What was it like for you going in?

MAEV KENNEDY, "GUARDIAN": I've been a journalist for an awful long time and I've done an awful lot of court reporting. Rainy courtrooms in the backwoods of Ireland. I've never had an experience quite like this.

I mean, we literally practically had to fight our way into the courts every morning. The first day I was there, I ended up sitting between journalists from the "Fortier Times" (ph), which is the wilder showers (ph) of parapsychology and other phenomenon.

SWEENEY: What is the attraction -- David.

DAVID BARRATT, "PHENOMENA": It's a fast-paced airport thriller. I would say fairly third-rate fast-paced airport thriller. It's a page- turner. It does really keep you turning pages. It's full of excitement and full of thrills. But it's incredibly light-weight. There is no real virtue to it at all as literature.

SWEENEY: And did you make any link at all with any other books you may have read?

BARRATT: I was ticking every point off as I read through it. This is from "The Holy Blood and the Holy Grail." This is from "Templar Revelations." This is from somewhere else. Practically page for page there was something taken from books that I'd read 10, 15, 20 years ago.

KENNEDY: I had read "The Holy Blood and the Holy Grail" when it came out, and I was a bit of a baby goth, and I was just young enough still when it came out to be entranced. And if you're brought up as a traditional Catholic in Ireland, there was this feeling of doors opening and peeks behind them.

And I remember about 2/3 of the way through the book I shook myself and I thought, this is great fun, but it's not actually true. And once that thought came into your mind, the whole book just fell to pieces completely.

And I didn't find "The Da Vinci Code" a rip-roaring read at all. I found it like running through treacle (ph). I legally found it very hard to read.

SWEENEY: I understand that your issue is with mainly how it has been covered in the mainstream media. There is a sense that people have taken it --

BARRATT: Part of it, yes. I do get the feeling quite a few of the journalists who have reported on it -- obviously not yourself -- didn't have any background for it, didn't know anything about it, were just sent out to cover it.

And I've got to be careful how I say this, but I think people (UNINTELLIGIBLE) took one side at the beginning and thought we're going to stay with Dan Brown. It's a silly court case. They should never have brought it.

But to my mind, the very fact that it's got to court, the very fact that two of Britain's leading copyright barristers are fighting each side and a very, very significant judge is presiding over it shows there was a case to be answered. How the verdict goes in the end, who knows, but there was definitely a case to be discussed and fought through in the courtroom. And I think a lot of the press just decided there wasn't and came down on the Dan Brown Random House side without really considering it.

SWEENEY: Do you think this is not only a significant court case, Maev, but perhaps a rather unusual court case?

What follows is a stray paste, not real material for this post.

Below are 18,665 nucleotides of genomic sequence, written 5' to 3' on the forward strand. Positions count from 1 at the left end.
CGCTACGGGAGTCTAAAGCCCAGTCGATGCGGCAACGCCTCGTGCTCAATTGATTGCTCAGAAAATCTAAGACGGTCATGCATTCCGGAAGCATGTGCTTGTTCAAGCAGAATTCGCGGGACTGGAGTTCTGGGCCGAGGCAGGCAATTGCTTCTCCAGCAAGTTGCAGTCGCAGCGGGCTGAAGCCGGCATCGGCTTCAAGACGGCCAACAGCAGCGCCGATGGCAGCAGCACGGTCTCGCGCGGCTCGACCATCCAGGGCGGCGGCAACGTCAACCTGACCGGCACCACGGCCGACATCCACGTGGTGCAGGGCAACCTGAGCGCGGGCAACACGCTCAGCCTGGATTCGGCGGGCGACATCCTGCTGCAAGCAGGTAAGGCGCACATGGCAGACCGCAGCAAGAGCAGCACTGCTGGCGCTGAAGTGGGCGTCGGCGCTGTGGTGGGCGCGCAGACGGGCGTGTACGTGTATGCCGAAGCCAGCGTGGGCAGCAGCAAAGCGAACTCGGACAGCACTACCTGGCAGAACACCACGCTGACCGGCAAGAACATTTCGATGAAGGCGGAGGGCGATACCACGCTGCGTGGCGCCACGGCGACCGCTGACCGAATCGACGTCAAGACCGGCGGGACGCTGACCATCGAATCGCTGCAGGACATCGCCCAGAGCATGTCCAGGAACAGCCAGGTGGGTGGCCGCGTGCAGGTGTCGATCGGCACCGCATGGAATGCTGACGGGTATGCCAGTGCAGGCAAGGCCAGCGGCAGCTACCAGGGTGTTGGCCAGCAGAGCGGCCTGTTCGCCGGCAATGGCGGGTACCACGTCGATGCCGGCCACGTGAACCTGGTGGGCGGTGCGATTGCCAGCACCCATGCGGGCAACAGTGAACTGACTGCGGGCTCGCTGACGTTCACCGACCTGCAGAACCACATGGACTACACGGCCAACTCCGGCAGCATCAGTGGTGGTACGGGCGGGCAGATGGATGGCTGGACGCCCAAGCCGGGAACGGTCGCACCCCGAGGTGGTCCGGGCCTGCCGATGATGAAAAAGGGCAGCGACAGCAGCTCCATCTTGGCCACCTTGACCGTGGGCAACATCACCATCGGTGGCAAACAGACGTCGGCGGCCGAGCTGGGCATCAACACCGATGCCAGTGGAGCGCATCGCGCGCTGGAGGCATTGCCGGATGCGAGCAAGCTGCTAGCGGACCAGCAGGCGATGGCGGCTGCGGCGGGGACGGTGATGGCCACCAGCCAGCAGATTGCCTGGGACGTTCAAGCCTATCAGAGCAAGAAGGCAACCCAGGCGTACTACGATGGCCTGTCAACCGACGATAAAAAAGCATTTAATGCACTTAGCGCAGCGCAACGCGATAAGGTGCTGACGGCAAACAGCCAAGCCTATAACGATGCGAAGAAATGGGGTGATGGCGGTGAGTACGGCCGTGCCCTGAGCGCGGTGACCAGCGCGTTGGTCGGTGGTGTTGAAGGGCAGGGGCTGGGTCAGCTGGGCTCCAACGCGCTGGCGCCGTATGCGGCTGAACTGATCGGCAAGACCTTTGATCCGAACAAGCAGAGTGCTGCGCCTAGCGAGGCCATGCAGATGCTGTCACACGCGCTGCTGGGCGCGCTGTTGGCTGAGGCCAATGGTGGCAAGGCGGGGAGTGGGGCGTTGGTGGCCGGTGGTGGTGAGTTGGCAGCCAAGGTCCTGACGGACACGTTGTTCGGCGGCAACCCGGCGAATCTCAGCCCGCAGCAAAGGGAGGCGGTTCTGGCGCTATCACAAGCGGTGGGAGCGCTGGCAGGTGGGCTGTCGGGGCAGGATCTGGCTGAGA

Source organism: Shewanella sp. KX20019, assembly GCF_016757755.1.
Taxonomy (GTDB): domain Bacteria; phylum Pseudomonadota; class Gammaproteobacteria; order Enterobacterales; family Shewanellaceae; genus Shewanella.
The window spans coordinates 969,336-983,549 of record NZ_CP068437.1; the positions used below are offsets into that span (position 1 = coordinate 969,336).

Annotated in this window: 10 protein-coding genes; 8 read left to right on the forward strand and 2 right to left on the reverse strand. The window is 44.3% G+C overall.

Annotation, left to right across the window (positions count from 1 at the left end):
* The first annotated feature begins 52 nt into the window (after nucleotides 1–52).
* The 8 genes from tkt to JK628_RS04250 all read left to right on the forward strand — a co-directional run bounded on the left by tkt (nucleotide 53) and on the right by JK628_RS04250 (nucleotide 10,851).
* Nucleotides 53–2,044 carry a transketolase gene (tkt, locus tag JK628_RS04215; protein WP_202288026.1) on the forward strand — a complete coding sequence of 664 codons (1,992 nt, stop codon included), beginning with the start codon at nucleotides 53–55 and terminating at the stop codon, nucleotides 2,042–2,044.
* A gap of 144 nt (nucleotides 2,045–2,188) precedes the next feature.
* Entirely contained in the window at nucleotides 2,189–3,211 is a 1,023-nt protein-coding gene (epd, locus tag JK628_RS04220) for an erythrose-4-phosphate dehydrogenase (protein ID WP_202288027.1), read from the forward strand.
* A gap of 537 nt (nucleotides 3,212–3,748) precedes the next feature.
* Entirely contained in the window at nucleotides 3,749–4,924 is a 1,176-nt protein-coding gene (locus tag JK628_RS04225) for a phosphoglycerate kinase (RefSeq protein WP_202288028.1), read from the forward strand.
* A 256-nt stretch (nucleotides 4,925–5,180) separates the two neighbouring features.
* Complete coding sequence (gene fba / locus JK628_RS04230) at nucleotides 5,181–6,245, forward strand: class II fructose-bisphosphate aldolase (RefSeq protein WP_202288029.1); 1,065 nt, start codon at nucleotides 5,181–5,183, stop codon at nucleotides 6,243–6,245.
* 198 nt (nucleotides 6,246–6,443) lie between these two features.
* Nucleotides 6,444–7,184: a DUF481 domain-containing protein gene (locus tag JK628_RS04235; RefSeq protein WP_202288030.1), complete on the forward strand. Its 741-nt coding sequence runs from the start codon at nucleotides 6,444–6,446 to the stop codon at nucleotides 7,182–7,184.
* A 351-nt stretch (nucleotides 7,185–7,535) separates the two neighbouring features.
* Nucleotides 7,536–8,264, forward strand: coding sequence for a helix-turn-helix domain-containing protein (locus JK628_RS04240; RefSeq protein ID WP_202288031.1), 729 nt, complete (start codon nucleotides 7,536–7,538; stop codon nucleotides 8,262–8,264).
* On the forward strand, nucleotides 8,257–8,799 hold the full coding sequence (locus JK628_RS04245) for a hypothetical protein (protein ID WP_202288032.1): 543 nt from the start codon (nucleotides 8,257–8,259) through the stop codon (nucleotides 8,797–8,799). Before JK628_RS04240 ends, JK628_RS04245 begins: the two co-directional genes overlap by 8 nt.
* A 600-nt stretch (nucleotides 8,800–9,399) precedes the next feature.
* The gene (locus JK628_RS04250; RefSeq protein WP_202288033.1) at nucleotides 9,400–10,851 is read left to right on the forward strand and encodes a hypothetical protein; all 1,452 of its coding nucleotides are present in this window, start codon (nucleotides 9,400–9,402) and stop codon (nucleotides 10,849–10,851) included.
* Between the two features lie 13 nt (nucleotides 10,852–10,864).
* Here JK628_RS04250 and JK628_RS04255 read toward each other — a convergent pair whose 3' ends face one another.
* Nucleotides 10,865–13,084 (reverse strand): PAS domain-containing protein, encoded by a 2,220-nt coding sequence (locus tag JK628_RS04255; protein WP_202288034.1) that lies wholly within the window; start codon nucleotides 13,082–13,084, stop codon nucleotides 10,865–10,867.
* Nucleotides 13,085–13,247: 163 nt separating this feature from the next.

KENNEDY: I find it very unusual. I find it gripping as a human drama, I have to say, which I hadn't expected, because these are three authors, Baigent and Leigh, who could not be more different. Baigent is a thin, white American, except he's actually from New Zealand. He's very thin, very silvery, very athletic looking. And Leigh looks like a rock and roll roadie, which I believe he was. I believe he was in a band at one stage. They look utterly different and their demeanor was completely different.

And Dan Brown once described himself as a preppy geek from New Hampshire. He's an extremely courteous man and I wouldn't have been so rude to him, but it is absolutely what he looks like.

And they, each of them in their way, you could see that they really suffered on the witness stand. They'd never been through anything like this before. Baigent lacks as if he might actually collapse during it. He was just in anguish. And there were these excruciating silences that lasted up to two minutes at one stage. And he would just say "That's true," when somebody but a point to him that just ripped his case to shreds.

I got really fascinated by it. Dan Brown, on the last day of it, was twisting sheets of paper like that, because the paper was piling up on all sides, crates and crates of paper and books all over the court. And he just couldn't get the letters to focus. And at one point he starts to laugh. And he says I'm laughing because the line I'm reading is, "I've got pretty good eyesight," and after this case, I haven't.

So there was a kind of human tragedy being played out there as well.

SWEENEY: A human tragedy being played out, but what about the wider and very serious issue of the copyright?

KENNEDY: I had a day of real terror when they were going through one of the documents which had been pulled together from the Internet. And I thought this is exactly how journalists work now. You've got to mug up on something really quickly. You do a quick Google. You pull in lines and half lines. You don't need to know where they come from so you don't make note of it. I mean, we might all have to. And I did have this moment where I thought this could get all of us. This could change the way we have to work.